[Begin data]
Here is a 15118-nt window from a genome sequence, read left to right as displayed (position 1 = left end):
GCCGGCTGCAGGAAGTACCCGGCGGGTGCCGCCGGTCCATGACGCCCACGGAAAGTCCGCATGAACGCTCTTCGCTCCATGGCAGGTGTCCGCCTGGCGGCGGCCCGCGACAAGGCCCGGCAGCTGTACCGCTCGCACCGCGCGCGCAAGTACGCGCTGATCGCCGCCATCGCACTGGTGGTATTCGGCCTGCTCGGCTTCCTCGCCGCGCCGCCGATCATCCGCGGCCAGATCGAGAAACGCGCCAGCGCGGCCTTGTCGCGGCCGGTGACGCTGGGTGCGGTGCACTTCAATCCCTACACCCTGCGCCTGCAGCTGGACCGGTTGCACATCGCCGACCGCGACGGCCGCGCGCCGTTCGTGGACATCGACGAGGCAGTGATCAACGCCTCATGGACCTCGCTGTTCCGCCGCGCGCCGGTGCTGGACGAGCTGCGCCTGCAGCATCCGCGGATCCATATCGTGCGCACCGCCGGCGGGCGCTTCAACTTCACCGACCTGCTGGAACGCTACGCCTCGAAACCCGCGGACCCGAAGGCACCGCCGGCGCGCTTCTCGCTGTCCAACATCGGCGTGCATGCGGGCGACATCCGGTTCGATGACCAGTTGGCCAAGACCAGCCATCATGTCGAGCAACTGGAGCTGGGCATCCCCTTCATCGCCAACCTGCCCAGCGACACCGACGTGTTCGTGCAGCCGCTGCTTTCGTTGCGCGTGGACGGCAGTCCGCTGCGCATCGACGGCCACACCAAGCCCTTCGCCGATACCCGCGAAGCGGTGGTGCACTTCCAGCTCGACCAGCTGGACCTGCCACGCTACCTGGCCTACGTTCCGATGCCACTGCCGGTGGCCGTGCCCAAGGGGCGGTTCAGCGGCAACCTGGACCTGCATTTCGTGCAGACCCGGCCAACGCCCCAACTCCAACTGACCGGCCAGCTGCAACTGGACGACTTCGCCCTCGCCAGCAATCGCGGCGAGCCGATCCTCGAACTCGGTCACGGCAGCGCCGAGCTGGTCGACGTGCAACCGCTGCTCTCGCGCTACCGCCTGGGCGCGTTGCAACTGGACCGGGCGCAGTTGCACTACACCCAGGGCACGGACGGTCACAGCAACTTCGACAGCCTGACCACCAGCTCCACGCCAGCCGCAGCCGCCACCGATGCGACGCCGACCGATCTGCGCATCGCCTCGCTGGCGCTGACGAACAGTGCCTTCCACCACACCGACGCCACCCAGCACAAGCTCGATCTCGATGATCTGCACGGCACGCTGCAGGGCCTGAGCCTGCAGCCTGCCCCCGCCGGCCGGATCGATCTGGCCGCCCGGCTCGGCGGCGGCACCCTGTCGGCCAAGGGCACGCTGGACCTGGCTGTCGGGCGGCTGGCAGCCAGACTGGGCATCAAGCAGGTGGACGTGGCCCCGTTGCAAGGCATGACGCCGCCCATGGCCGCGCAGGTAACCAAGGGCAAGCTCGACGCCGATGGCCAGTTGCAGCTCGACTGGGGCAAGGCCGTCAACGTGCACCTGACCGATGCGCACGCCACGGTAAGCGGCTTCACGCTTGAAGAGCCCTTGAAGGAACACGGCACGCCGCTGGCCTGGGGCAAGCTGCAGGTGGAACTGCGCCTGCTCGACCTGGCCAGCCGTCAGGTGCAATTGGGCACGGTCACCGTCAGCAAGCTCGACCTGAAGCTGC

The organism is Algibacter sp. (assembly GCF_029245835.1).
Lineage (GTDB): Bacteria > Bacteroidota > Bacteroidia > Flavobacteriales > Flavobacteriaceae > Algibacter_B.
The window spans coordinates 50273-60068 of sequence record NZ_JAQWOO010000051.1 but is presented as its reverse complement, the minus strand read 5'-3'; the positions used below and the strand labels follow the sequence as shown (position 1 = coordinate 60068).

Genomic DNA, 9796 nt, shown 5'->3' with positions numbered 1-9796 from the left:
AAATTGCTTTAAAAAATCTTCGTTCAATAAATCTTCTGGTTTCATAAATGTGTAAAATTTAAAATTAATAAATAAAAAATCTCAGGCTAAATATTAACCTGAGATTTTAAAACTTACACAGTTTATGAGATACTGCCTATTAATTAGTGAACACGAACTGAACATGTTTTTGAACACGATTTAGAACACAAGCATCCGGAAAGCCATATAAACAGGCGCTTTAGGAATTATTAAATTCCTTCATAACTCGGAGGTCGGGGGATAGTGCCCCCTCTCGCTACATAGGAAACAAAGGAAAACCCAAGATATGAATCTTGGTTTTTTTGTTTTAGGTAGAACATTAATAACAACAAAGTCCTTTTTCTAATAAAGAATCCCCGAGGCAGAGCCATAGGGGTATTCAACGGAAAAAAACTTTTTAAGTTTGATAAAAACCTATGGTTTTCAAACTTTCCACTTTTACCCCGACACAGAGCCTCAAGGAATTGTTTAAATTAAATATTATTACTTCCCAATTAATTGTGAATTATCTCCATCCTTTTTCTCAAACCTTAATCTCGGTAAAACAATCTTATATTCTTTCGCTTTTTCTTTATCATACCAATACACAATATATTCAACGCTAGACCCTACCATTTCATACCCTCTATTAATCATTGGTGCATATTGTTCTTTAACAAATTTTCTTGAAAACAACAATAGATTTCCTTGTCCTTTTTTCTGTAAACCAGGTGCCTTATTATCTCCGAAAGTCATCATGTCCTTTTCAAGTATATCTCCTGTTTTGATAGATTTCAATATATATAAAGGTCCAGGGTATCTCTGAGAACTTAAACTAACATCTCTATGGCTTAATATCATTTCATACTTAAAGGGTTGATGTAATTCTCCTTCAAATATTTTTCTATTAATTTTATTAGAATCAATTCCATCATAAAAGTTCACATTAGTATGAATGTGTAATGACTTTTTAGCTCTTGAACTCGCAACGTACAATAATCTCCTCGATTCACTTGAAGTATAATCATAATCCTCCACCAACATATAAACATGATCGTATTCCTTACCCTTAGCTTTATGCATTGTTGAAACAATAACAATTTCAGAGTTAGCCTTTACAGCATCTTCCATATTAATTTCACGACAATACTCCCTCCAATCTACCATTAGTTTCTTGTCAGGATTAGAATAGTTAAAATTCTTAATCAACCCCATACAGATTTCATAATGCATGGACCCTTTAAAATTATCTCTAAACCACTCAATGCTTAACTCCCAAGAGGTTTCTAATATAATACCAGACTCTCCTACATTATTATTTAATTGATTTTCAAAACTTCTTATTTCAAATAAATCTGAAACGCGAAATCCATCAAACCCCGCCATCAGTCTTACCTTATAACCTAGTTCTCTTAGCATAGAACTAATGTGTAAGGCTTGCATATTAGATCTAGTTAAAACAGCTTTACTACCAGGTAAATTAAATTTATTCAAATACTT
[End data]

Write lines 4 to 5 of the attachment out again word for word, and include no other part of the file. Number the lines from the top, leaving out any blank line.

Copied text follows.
Lineage (GTDB): Bacteria > Bacteroidota > Bacteroidia > Flavobacteriales > Flavobacteriaceae > Algibacter_B.
The window spans coordinates 50273-60068 of sequence record NZ_JAQWOO010000051.1 but is presented as its reverse complement, the minus strand read 5'-3'; the positions used below and the strand labels follow the sequence as shown (position 1 = coordinate 60068).